NEWS- Moran's plan: Supe stops alleged 'dumbing down'
In November, some Albemarle parents were blasting a sweeping series of changes in the high schools– including converting Fs to "incompletes" and removing the traditional bonus point for Advanced Placement courses– as "dumbing down" the curriculum.
At the time, the head of the committee proposing the changes, the County's director of curriculum and instruction Don Vale, promised, "I will take your feedback to the superintendent [Pamela Moran] as she prepares to make her recommendations to the school board."
It now seems that Moran heard the criticism loud and clear.
The changes Moran is set to present in her proposal to the county school board Thursday, February 8 will not include elimination of weighted grades for AP classes or the F-as-incomplete mandate. And of the other major changes recommended by the committee which will go before the board, Moran only endorses going from a 7-point to a 10-point grading scale (100-90 is an A, 89-80 is a B, etc.) and allowing students in standard, academic, and advanced levels to substitute their Standards of Learning exam score for a final exam grade.
"With these recommendations," Moran says, "we've done nothing to disadvantage our kids, and we've done everything to prepare them for the next chapter of their lives, be that a trade, college, or a highly selective college."
The recommendation of Vale's committee to quash weighted grades ran into more than community opposition: it violated a State Board of Education regulation requiring all public schools to weight AP classes.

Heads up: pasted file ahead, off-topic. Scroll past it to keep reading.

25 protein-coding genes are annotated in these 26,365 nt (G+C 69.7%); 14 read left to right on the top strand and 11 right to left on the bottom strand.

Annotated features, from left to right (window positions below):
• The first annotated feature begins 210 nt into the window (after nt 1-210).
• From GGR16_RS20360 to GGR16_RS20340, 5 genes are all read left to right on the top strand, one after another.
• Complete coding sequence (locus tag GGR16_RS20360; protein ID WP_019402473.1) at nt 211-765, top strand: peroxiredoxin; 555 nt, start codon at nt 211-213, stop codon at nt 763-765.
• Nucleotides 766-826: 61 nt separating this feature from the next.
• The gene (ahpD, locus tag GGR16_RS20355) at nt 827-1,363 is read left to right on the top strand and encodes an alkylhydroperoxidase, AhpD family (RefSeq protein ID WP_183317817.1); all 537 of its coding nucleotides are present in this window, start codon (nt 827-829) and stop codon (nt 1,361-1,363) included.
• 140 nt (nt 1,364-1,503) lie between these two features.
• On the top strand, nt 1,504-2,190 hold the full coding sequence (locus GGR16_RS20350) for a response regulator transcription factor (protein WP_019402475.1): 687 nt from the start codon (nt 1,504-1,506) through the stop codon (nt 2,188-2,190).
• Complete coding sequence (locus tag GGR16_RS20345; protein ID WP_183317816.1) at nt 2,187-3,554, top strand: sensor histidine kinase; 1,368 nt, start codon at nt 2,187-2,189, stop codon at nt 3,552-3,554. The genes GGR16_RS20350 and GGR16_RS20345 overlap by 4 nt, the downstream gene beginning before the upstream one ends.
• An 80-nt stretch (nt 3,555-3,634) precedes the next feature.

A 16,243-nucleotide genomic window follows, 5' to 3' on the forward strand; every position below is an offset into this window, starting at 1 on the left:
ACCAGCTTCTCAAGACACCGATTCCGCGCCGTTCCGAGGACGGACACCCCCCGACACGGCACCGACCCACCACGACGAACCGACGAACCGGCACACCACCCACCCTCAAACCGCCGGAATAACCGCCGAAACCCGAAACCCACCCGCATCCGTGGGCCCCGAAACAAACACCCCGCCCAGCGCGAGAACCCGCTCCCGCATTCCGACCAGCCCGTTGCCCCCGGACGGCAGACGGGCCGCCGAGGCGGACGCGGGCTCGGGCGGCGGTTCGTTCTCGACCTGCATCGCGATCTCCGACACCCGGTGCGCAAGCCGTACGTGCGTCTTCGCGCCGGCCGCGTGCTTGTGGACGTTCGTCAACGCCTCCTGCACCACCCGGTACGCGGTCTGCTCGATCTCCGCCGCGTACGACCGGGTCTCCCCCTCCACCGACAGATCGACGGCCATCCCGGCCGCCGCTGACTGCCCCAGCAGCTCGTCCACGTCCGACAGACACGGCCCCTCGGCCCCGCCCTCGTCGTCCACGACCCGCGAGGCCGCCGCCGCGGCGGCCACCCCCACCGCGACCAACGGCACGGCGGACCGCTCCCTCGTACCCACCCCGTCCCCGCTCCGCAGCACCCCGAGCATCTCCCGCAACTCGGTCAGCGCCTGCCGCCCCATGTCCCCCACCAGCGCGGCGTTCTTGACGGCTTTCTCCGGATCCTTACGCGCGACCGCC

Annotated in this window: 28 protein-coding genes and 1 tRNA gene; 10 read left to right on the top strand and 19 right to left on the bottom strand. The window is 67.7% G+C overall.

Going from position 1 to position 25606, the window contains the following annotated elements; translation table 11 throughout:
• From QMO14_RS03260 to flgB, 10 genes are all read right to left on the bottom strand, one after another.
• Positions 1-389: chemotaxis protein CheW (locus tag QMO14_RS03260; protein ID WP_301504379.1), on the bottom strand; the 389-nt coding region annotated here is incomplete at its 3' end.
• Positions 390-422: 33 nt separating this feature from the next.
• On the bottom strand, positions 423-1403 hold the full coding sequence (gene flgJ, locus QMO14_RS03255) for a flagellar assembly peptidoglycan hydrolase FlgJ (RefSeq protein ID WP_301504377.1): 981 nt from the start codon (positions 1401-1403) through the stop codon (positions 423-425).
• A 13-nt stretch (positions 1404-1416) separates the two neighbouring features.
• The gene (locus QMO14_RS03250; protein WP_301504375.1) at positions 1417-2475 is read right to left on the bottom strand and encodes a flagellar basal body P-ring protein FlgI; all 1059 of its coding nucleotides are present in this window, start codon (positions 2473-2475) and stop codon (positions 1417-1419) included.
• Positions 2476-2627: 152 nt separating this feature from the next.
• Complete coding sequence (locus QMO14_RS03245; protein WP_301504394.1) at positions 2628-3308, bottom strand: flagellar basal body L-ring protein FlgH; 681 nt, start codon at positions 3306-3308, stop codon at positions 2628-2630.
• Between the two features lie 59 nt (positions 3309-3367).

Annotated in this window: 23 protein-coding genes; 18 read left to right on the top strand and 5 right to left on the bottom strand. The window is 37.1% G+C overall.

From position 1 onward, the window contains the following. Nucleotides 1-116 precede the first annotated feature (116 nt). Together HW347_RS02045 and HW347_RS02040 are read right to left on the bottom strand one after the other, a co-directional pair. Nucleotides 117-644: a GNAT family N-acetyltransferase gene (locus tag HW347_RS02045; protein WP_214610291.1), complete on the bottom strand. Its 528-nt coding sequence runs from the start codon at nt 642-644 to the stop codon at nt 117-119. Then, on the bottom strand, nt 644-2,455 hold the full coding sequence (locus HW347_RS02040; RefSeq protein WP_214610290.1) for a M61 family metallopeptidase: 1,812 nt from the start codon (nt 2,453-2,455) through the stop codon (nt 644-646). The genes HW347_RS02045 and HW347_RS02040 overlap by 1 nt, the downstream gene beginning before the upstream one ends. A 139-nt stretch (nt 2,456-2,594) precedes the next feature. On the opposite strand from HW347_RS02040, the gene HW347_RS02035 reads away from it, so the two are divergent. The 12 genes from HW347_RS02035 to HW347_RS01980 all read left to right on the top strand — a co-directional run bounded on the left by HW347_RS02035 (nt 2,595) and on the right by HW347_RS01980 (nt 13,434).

Moran decided to go a step further and weigh equally AP, honors, and so-called "dual enrollment" classes a student might take at UVA or PVCC, while at the same time eliminating weight attached to classes below honors level.
"It made sense to weight honors-level courses and not beyond that," says Moran, "because we talked to deans of admission at Harvard, at UVA, at William & Mary, at JMU, and they all said that they see honors and AP being the most rigorous course load, and they don't attach any value to weighting [any classes below that]."
But the furor over the F-as-incomplete proposal proved even more controversial. Critics said students would take advantage of the system– also known as "mastery learning"– knowing that any failing grade would not ultimately count against them. Moran says she supports the principle of mastery learning.
"Failure is not an option," says Moran. "If learning, not teaching, is the goal, we as educators have a responsibility to make sure students learn to a certain standard. So if you're at a D level in Algebra I, Geometry isn't going to look much better. It doesn't make sense to promote a student with a D."
Moran, who assumed the leadership of County schools just over a year ago, says she hopes eventually to institute a countywide mastery learning system, but at this point she says, "I'm not going to implement that as a one-size-fits-all model."
Vale did not return calls, and none of the county's three high school principals were available for comment. But Pam Hufnagel, a Western Albemarle parent who was both a member of the Program of Studies committee and a vocal critic of its recommendations, says her concerns have been addressed.
"Moran and company have learned a lesson in openness of communication," Hufnagel says. "To get true input from the community you have to get people engaged. When they finally homed in and listened to parents, students and faculty, Moran became the white knight full of common sense."
While she may not arrive on a steed, she will present her recommendations– along with those of the POS committee– to the School Board February 8 at 6:30pm in the County Office Building's freshly renovated Lane Auditorium. A vote on the proposals is set for February 22 at 5:30pm.
Albemarle schools superintendent Pamela Moran chose not to recommend a countywide mandate to implement so-called "mastery learning."
COURTESY OF ALBEMARLE COUNTY PUBLIC SCHOOLS
Albemarle director of curriculum and instruction Don Vale, who was not available for comment, chaired the committee that originally proposed dropping weighted grades and mandating all failing grades be considered "incomplete."
FILE PHOTO BY LINDSAY BARNES